No matter how smart the people are in your organisation, there are more smart people outside it. And because they approach problems in different ways from your core team, they might find better solutions. A problem that might seem difficult when approached from the perspective of an asset manager who sees the world in one way, could be straightforward to somebody trained in a different discipline.

Equally, the value of a service may come from the data it sources from the crowd, rather than its intrinsic design. Google’s algorithms work so well not just because they are well designed, but because every time anyone links from one webpage to another, the algorithm learns from it.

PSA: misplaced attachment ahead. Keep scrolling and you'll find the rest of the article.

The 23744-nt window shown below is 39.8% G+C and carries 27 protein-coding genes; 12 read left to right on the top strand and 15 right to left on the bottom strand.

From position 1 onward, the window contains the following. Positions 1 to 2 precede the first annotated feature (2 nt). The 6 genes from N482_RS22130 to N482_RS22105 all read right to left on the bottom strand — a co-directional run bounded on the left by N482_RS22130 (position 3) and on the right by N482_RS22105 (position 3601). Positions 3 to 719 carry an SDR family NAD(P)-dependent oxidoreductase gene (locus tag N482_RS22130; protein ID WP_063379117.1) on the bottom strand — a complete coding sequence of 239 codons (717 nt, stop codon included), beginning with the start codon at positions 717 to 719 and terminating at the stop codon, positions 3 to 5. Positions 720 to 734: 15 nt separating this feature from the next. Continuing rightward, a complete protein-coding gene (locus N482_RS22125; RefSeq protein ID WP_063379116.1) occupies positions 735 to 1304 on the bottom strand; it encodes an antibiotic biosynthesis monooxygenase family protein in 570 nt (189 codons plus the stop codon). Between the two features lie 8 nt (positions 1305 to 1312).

Professor Brynjolfsson ended with a word of warning: the digital revolution may increase the size of the economic pie, but there is no guarantee that the benefits of that will be spread evenly.

Technology revolutions, inequality and a new role for asset management

That challenge was taken up by subsequent panels, looking at what role asset management could play in spreading wealth and opportunity more widely.

A stark picture was painted by Michael O’Sullivan, author of “The Levelling: What Next for Globalisation?” and former CIO and Managing Director of Credit Suisse in the Private Banking & Wealth Management Division.

"Professor Brynjolfsson ended with a word of warning: the digital revolution may increase the size of the economic pie, but there is no guarantee that the benefits of that will be spread evenly."